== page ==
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I am reading the Real-World Cryptography book and in the chapter on signatures it says:

The best way to understand how signatures work in cryptography is to understand where they come from. For this reason, let’s take a moment to briefly introduce ZKPs and then I’ll get back to signatures.

I find this hard to believe. Did digital signatures actually come from Zero Knowledge Proofs? I thought ZKP were a more recent advancement in Cryptography while digital signatures are older. If that is the case how could signatures could have originated from ZKPs?

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  • $\begingroup$ A bit of history is here. Rabin Signature is the first true signature! $\endgroup$
    – kelalaka
    Jun 6, 2022 at 21:13
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    $\begingroup$ Nitpick: In the excerpt you quoted, the author technically doesn't claim that DSs come from ZKPs. $\endgroup$ Jun 7, 2022 at 15:35

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Did digital signatures actually come from Zero Knowledge Proofs?

You are correct; the original proposals for digital signatures were not based on zero knowledge proofs.

The idea of digital signatures were first presented in New Directions in Cryptography, which proposed using a trapdoor permutation to generate signatures (however, they did not give an example of such a permutation).

The first actual signature algorithm proposed was RSA; that is in fact based on a trapdoor permutation (and not a zero knowledge proof).

Now, a number of signature algorithms are, indeed, based on a noninteractive zero knowledge proof, however that's not how it got started (nor is it universal among signature algorithms, even skipping the example of RSA).

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    $\begingroup$ I wonder about “The first actual signature algorithm proposed was RSA”. Michael O. Rabin proposed “Digitalized Signatures” or is it “Digital Signatures Using Conventional Encryption Algorithms” (not based on integer factorization) in a 3 day workshop held Oct. 1977. Proceedings are “Foundations of Secure Computation”, by Richard A. DeMillo, David P. Dobkin, Anita K. Jones, Richard J. Lipton, Academic Press 1978, ISBN 0-12-210350-5/978-0-12-210350-6. The paper is on pages 155-168. Unfortunately the only version I found floating around stops at p.153. I ordered a paper copy, will arrive in July. $\endgroup$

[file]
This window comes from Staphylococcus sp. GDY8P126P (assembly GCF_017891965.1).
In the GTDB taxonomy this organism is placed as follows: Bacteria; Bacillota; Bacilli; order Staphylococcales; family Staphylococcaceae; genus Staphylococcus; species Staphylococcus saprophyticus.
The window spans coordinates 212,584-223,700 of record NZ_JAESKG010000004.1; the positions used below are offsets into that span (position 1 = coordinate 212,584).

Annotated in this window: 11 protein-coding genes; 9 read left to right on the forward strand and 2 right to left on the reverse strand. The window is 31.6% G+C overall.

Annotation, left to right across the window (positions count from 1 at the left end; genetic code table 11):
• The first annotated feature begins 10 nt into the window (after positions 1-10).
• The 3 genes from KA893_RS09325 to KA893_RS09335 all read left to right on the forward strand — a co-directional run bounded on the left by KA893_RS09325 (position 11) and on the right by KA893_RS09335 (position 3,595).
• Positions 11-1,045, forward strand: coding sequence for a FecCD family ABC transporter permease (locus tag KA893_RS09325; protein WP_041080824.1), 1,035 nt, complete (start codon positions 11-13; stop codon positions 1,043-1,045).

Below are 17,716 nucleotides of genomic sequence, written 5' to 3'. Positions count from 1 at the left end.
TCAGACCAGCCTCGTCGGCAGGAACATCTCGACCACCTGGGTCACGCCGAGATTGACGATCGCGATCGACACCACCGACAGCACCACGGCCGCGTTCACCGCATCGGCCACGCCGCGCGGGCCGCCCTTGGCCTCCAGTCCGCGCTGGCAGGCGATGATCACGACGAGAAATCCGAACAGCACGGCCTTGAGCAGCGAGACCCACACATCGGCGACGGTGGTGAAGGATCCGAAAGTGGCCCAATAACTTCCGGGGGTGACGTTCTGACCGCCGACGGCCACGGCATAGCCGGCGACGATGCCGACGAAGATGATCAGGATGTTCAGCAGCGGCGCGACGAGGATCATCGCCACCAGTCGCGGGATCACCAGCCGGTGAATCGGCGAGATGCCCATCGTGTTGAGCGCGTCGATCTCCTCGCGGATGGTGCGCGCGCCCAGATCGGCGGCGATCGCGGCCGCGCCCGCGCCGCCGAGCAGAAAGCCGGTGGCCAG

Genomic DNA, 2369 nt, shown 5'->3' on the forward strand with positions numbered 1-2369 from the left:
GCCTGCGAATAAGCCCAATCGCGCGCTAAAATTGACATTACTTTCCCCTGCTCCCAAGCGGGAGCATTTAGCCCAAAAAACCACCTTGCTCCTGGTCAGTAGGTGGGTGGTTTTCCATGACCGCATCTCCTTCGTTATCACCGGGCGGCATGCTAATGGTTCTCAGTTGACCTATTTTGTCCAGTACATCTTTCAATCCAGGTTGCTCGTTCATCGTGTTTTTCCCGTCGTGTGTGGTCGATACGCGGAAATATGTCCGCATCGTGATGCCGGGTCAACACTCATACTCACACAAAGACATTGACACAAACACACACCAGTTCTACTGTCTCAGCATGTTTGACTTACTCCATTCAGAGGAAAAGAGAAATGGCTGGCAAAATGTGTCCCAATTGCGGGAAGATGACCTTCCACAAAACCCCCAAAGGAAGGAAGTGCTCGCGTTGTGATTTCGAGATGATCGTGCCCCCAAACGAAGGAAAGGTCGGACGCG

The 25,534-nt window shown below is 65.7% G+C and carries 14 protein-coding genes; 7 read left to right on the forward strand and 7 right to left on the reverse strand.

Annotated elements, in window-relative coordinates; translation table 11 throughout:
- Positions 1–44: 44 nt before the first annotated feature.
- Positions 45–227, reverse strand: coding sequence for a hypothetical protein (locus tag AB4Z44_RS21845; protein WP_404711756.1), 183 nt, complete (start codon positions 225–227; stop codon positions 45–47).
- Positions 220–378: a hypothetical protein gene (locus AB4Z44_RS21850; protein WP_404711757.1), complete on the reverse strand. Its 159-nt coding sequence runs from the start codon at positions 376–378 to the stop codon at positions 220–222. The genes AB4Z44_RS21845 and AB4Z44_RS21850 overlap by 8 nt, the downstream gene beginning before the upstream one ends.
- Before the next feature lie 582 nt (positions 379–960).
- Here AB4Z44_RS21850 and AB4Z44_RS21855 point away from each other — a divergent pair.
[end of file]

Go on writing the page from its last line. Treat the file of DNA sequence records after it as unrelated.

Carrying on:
– fgrieu
    Jun 6, 2022 at 15:40
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    $\begingroup$ @fgrieu: that's news to me - I'm wondering if it was some sort of hash-based signature scheme (typically viewed as being invented by Lamport and made more practical by Merkle). Or, it is something else that has since been broken (and hence forgotten) $\endgroup$
    – poncho
    Jun 6, 2022 at 16:25
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    $\begingroup$ I wonder in the same direction. The mysterious paper I refer to is cited by Michael O. Rabin as "Digitalized signature" in his MIT-LCS-TR-212, and in the T.O.C. of Foundations of Secure Computation (January 1978). But there are many other references as “Digital Signatures Using Conventional Encryption Algorithms” October 1977, including on page 153 of “Foundations of Secure Computation”. Anyway, you are right: RSA would still be first, since that's April 1977. Pretty close call. $\endgroup$
    – fgrieu
    Jun 6, 2022 at 17:17
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    $\begingroup$ @DavidSchwartz: volunteering to decrypt chosen ciphertexts is scarcely zero knowledge. More fundamentally, just because something can be used to implement a zero knowledge proof does not mean that something else that thing is used for (signatures in this case) is based on zero knowledge. $\endgroup$
    – poncho
    Jun 7, 2022 at 1:49
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    $\begingroup$ @poncho : received and scanned Michael O. Rabin's Oct. 1977 Digitalized Signatures. I'm still scratching my head about if it's a signature. $\endgroup$
    – fgrieu
    Jun 29, 2022 at 17:17

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